There’s no denying Goldman Sachs’ (GS) 2Q earnings were fantastic. The firmed earned $3.4 billion, or $4.93 a share, largely exceeding analysts’ expectations and even blowing Meredith Whitney’s bullish estimates out of the water.
But Goldman’s resurgence should send “shivers down the backs of every hardworking American,” former labor secretary Robert Reich writes on his blog.
“Goldman’s high-risk business model hasn’t changed one bit from what it was before the implosion of Wall Street,” he says, noting GS is still making giant bets with tons of borrowed money. “While its rivals have pared back risks, Goldman has increased them. And its renewed success at this old game will only encourage other big banks to go back into it.”
Nevertheless, the stock’s movement – down 0.2% today at $149.21 after rising 5% yesterday – suggests investors are showcasing “reasonably rational exuberance,” Barron’s Bob O’Brien says. Or maybe it’s just a bit of buy-the-rumor-sell-the-news action.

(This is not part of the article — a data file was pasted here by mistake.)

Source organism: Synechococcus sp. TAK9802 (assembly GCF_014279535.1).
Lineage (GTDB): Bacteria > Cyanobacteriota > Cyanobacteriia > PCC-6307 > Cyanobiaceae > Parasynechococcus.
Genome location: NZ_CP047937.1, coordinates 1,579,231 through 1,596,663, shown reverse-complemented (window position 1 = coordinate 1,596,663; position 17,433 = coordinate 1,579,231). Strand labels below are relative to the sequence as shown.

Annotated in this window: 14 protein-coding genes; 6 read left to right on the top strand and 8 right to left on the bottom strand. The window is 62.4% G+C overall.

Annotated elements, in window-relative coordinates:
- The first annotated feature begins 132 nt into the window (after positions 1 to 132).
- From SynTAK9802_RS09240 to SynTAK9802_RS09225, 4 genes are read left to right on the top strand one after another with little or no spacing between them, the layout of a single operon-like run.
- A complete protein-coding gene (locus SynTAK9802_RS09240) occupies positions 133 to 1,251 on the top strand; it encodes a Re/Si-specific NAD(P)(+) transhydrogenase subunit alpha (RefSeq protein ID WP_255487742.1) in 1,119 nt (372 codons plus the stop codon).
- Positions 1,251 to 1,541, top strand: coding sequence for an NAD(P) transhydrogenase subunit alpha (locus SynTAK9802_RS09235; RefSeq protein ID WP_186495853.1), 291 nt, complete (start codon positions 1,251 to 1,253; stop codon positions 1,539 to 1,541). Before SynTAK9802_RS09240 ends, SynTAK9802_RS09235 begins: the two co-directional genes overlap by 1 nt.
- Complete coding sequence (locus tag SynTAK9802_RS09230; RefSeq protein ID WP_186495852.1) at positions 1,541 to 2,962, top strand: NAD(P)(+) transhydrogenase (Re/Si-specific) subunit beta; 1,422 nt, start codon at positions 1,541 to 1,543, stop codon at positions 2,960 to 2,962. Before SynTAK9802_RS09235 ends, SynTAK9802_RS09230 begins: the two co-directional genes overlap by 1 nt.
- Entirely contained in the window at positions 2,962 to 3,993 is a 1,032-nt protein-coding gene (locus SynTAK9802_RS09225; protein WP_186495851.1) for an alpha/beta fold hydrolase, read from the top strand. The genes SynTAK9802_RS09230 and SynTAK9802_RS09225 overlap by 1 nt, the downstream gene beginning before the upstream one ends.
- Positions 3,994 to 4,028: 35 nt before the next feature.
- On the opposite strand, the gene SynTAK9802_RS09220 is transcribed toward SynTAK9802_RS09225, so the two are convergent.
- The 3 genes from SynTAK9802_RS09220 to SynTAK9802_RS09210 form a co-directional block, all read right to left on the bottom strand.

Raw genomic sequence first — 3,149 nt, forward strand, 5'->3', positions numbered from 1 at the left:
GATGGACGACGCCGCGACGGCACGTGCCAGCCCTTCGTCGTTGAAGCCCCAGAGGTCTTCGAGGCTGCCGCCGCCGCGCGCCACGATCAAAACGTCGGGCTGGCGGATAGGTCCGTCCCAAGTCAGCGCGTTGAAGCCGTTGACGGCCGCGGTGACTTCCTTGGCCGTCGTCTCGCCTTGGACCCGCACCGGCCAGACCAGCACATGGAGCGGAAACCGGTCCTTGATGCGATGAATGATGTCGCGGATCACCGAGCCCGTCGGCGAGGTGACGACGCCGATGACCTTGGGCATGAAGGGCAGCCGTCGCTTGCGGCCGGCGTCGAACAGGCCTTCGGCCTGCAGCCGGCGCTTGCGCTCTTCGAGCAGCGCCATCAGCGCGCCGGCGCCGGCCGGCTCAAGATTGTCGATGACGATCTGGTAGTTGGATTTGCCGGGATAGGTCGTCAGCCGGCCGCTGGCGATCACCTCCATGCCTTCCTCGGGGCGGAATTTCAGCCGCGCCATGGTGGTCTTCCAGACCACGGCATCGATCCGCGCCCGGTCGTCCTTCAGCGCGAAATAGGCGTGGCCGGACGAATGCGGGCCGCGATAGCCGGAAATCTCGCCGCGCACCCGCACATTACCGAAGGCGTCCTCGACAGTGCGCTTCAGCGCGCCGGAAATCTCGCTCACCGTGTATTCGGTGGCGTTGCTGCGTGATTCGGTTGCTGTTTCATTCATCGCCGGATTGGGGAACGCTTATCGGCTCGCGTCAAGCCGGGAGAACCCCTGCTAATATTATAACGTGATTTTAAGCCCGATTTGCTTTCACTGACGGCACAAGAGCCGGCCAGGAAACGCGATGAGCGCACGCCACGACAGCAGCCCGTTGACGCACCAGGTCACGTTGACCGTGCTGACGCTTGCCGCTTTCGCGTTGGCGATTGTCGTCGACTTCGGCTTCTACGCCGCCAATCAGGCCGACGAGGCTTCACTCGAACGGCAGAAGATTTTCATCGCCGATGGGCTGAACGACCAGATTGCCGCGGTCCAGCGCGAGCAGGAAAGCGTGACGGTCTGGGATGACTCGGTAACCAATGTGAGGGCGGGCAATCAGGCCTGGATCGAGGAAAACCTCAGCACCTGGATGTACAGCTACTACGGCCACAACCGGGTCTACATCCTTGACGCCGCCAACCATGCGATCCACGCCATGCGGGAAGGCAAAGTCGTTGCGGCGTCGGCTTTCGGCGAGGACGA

The good news is the risk aversion that characterized Wall Street over the last month seems to have reversed, at least temporarily, based on yesterday’s trading session, he notes. But “it’s just not going to turn into some mushroom cloud of euphoria, not with the onset of an earnings campaign that’s expected to generate declines of 35% year over year.”
Whether other banks reporting later this week can offer similar blowout quarters is certainly debatable. But, plain and simple, what’s clear is the market wants to rally, says Gluskin-Sheff chief economist David Rosenberg, while attributing yesterday’s gains mainly to Whitney’s bullish Goldman comments.
Even after 12 years of no appreciation in equities, and after brutal bear markets seven years apart, the public’s resolve in the stock market has not been shaken. The fact that the equity market could rally this much based on one analyst’s commentary is testament to the view of how badly investors want to believe that the recession and credit crunch are behind us and that unbridled prosperity lies ahead.
Rosenberg adds a small, but crucial caveat. ”History would suggest that credit earthquakes are followed by aftershocks, so our advice is to invest accordingly.”